Myspace became a chaotic, unregulated free-for-all, the Kowloon Walled City of the internet. Users abandoned it for the safer, cleaner neighborhood of Facebook, where they could trust a page to not attack their senses. Where they could trust that if a user sends them a message to visit a site, it’ll be safe for work.
Myspace failed because it failed to regulate its users.
Other social media took a lesson, but they have long struggled to find a place to draw the line between giving their users freedom and regulating their content to ensure that other users can enjoy the platform. But since the BLM protests, some social media companies have taken steps toward choosing quality for the many over freedom for the few.
Around that same time, reddit CEO Steve Huffman made an announcement under the headline, “Black lives matter,” and was immediately flooded with criticism for his many years of tolerating hate speech on his platform—and in fact harboring some of the most virulently racist groups on the internet. Many groups on the platform changed to “private” to protest the platform’s long-standing tolerance for hate speech.
Facebook made a few big changes. First, they removed nearly 200 accounts connected to white supremacist groups that were trying to recruit members to arm themselves and attend BLM protests. Most of the pages were associated with two hate groups Facebook had already banned: The Proud Boys and the American Guard. Next, they announced that it would start labeling any media outlets—such as many Russian pages—that were under the control of their government. Then, Facebook did one better and blocked those pages entirely—though this was also in response to Russia’s meddling in the last U.S. election.
Facebook also released new guidelines on how to moderate conversations about race in their “groups.” These guidelines encouraged group moderators to educate themselves about the topic being discussed on the platform and to “make room on your admin and moderator teams for more diverse voices – post in your group and see which members are interested in joining the team.”
By more carefully regulating what users post, these social media companies will create a more welcoming space for everyone, white people and people of color alike. This has the added benefit of helping these companies avoid the same fate Myspace suffered.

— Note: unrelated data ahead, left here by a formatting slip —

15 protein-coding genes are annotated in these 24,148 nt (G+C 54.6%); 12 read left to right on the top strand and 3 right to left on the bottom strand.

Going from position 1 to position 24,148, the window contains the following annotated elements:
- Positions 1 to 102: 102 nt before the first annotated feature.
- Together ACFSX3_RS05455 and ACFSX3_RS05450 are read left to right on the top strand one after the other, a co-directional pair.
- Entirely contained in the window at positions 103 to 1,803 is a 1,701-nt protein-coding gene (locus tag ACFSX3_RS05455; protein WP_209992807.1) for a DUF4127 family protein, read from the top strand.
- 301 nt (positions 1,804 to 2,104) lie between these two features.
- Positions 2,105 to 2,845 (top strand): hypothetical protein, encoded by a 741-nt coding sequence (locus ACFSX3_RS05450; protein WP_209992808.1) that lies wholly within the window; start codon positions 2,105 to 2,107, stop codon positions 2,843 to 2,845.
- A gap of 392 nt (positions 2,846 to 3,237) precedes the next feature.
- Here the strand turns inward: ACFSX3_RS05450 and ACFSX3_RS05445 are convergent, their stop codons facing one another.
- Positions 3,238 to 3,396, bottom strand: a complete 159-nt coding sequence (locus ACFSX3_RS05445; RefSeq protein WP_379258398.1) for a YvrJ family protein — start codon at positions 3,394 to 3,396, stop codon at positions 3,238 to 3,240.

#3 Amplifying Black voices
Some internet giants are using their muscle to amplify Black voices, bringing attention to content that is rarely in the spotlight.
Netflix created a collection of movies called “Black Lives Matter” and promoted it on their homepage for several days. The collection included films that deal directly with racism, such as Malcom X and LA92, and ones that tell the fictional stories of Black people, such as See You Yesterday and Luke Cage.
YouTube joined the protests by starting a $100 million fund for Black content creators. Susan Wojcicki, its chief executive, wrote in a blog post that “we believe Black lives matter and we all need to do more to dismantle systemic racism.”
Yelp released a new search tool that allows a business to identify itself as Black owned, and it allows users to search for businesses based on this criterion. During the protests, Yelp saw a huge jump in searches for Black-owned businesses across all industries, CEO Jeremy Stoppelman said in a blog post.
Steppelman also announced Yelp will also be donating $500,000 to the Equal Justice Initiative and to the NAACP Legal Defense Fund and will match employee donations to a number of organizations that work for civil rights, such as Black Futures Lab and Colin Kaepernick’s Know Your Rights Camp through June.
Even a board member of reddit made a real move to include people of color in the top levels of the platform. He resigned from his position, and his parting wish was for the board to appoint a Black person to replace him. The CEO said he would honor that wish.
Things the BLM movement should change, but won’t
So we’ve seen some seeds for real change planted. But this brief flare up of protests is certainly not going to solve American all of society’s ills. A number of things that work against equity in the tech industry that are yet to be solved. Here are the top three that probably won’t change a bit after the protests stop.
#1 It won’t level the playing field
Jermaine Richards is a 47-year-old graphic designer, possibly best known locally for creating the official seal for the City of Eastvale, where he lives. He’s a Black business owner; He runs an independent graphic design, brand development, UX and web design service called DesignLingo.com.